At a downtown luncheon before nearly 1000 nonprofit supporters, Magnified Giving was recently named by the Association of Fundraising Professionals Greater Cincinnati Chapter as the 2014 Outstanding Youth In Philanthropy Honoree.
The Award is given to an individual, group, organization, corporation or foundation with a record of exceptional leadership and results in encouraging youth (through age 18) to: learn about and participate in philanthropy by planning and implementing a fundraising program to benefit a specific organization(s) or cause(s); demonstrate leadership in a specific organization(s) or cause(s); serve as role models for other youth and/or encourage other youth to participate in philanthropy. Magnified Giving was nominated by CancerFree Kids, Nantucket Creative Management, Northern Kentucky University, Roger Bacon High School, Seton High School, and Villa Madonna Academy.
Founded by philanthropist Roger Grein, Magnified Giving educates, inspires and engages young students in philanthropy through their schools. The vision of Magnified Giving is for every high school student in America, beginning with Greater Cincinnati and Northern Kentucky, to someday have an opportunity to learn firsthand how to be generous and wise philanthropists through hands-on experience. Participating school groups are challenged to determine how they want to invest more than $1000 in a nonprofit.
Since its beginning in 2008, the Lockland-based nonprofit organization has given over a quarter of a million dollars through student-awarded grants to local charities; and has grown to include 59 school programs with more than 3000 students involved in Greater Cincinnati, Northern Kentucky, Dayton, and Northeastern Ohio. For the school year 2013 to 2014, youth participant groups granted nearly $75,000 to more than 60 nonprofits; and for the 2014 to 2015 school year, that number is expected to be over 70 charitable grants totaling more than $80,000.
For more information about Magnified Giving, please visit http://www.MagnifiedGiving.org
It is during the holiday seasons when we are reminded the most of how kindness, compassion and love can boost spirits and change lives. While we are celebrating with our families, it is important to remember there are adults, parents, families and children who are struggling to have their basic needs met. We need to keep them in our hearts but we also need to reach out and give as we can to help eachother – a few coins in the kettles, food for meals, gifts for wishlists, your donated time through a social service agency or simply helping a neighbor or friend, even a simple smile can make all the difference.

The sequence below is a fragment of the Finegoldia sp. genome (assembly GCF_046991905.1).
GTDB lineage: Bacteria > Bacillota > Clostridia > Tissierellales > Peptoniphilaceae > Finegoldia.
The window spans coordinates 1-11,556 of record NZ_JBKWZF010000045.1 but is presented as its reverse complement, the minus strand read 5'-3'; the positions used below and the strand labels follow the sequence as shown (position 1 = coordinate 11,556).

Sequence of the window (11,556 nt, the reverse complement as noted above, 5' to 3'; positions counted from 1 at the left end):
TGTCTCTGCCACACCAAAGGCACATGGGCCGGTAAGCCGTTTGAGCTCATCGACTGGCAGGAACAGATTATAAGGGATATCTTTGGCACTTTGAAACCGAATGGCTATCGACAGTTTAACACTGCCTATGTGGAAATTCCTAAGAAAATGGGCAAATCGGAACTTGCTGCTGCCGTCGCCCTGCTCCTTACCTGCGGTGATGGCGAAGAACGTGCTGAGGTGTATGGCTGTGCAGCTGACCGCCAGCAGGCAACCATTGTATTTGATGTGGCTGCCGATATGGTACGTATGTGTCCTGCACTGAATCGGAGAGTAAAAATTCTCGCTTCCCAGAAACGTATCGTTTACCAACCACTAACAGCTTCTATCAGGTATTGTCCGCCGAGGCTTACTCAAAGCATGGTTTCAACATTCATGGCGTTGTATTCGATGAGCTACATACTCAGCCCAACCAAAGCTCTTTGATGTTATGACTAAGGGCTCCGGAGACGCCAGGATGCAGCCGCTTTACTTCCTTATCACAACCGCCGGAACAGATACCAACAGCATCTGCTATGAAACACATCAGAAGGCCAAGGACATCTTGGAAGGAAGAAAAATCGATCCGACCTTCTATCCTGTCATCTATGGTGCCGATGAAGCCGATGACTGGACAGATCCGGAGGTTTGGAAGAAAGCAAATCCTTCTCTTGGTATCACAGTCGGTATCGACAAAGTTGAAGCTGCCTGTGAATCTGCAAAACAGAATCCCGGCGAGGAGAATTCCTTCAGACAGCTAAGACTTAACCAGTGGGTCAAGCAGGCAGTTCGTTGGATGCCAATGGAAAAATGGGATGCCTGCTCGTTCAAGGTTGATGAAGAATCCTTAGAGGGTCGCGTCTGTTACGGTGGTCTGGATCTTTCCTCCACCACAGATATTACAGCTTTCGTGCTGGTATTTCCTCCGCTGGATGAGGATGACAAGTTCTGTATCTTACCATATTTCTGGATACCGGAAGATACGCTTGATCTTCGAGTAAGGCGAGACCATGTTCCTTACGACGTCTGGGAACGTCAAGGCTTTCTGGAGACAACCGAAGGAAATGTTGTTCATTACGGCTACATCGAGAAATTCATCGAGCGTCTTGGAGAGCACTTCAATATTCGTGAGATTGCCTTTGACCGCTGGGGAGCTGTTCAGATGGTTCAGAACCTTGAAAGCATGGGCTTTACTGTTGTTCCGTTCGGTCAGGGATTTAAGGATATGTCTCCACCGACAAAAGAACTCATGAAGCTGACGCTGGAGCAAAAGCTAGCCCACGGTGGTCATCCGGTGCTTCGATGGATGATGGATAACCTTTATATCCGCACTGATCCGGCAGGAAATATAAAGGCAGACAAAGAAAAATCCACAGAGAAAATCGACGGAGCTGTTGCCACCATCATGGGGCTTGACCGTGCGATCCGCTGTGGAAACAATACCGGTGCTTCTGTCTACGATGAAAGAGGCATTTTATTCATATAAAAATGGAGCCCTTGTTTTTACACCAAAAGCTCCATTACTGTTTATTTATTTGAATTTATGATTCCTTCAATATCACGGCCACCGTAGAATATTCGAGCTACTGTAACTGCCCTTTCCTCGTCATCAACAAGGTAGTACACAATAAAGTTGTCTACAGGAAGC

A teacher, at Oyler School in Cincinnati’s Lower Price Hill Danielle Codling-Mangano wrote for a parenting group about her observations of the impact of kindness on students there. (I am reprinting it with her permission.) Please take a few moments to read her note. And, if you feel moved to make a donation, please contact the school at (513) 363-4100.
“Today was amazing. The staff and an army of moms arrived and worked to get the room organized. We sorted bags and boxes of clothes. We tried to cozy the boiler room with the posters kids made and put a rug down so they could sit on something comfy while waiting to shop. We also put out some fresh fruit for kids…
Let’s start there. We had a seven year old sing a song about getting a banana! Did anyone eat their bananas or cuties? No they packed them… probably for hungrier times but they were very happy to get fruit! Access to fresh produce is very limited Lower Price Hill it is classified as a food dessert.